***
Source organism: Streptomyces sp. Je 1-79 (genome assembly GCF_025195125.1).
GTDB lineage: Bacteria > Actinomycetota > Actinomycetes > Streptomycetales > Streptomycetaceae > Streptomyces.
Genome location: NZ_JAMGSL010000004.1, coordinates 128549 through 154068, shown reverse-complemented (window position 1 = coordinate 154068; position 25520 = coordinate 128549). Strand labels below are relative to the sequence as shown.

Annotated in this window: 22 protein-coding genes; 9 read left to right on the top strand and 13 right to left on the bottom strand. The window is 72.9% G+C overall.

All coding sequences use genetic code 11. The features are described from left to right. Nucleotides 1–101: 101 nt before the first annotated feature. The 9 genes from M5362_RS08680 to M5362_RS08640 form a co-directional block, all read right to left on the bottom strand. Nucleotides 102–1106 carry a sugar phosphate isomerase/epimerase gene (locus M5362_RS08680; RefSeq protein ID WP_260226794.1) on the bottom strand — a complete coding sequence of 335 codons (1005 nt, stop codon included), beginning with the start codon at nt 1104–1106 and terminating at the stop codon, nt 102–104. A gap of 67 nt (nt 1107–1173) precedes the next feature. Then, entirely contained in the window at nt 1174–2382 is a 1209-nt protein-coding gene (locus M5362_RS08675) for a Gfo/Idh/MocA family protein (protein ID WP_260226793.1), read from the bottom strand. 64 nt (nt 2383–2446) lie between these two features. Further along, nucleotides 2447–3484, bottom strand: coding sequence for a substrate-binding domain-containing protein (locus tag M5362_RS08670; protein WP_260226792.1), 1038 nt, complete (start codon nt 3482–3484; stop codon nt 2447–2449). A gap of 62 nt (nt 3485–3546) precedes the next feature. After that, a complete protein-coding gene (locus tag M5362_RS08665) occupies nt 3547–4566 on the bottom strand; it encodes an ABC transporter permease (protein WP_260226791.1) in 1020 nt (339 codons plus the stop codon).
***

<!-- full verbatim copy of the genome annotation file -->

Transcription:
Source organism: Streptomyces sp. Je 1-79 (genome assembly GCF_025195125.1).
GTDB lineage: Bacteria > Actinomycetota > Actinomycetes > Streptomycetales > Streptomycetaceae > Streptomyces.
Genome location: NZ_JAMGSL010000004.1, coordinates 128549 through 154068, shown reverse-complemented (window position 1 = coordinate 154068; position 25520 = coordinate 128549). Strand labels below are relative to the sequence as shown.

Annotated in this window: 22 protein-coding genes; 9 read left to right on the top strand and 13 right to left on the bottom strand. The window is 72.9% G+C overall.

All coding sequences use genetic code 11. The features are described from left to right. Nucleotides 1–101: 101 nt before the first annotated feature. The 9 genes from M5362_RS08680 to M5362_RS08640 form a co-directional block, all read right to left on the bottom strand. Nucleotides 102–1106 carry a sugar phosphate isomerase/epimerase gene (locus M5362_RS08680; RefSeq protein ID WP_260226794.1) on the bottom strand — a complete coding sequence of 335 codons (1005 nt, stop codon included), beginning with the start codon at nt 1104–1106 and terminating at the stop codon, nt 102–104. A gap of 67 nt (nt 1107–1173) precedes the next feature. Then, entirely contained in the window at nt 1174–2382 is a 1209-nt protein-coding gene (locus M5362_RS08675) for a Gfo/Idh/MocA family protein (protein ID WP_260226793.1), read from the bottom strand. 64 nt (nt 2383–2446) lie between these two features. Further along, nucleotides 2447–3484, bottom strand: coding sequence for a substrate-binding domain-containing protein (locus tag M5362_RS08670; protein WP_260226792.1), 1038 nt, complete (start codon nt 3482–3484; stop codon nt 2447–2449). A gap of 62 nt (nt 3485–3546) precedes the next feature. After that, a complete protein-coding gene (locus tag M5362_RS08665) occupies nt 3547–4566 on the bottom strand; it encodes an ABC transporter permease (protein WP_260226791.1) in 1020 nt (339 codons plus the stop codon).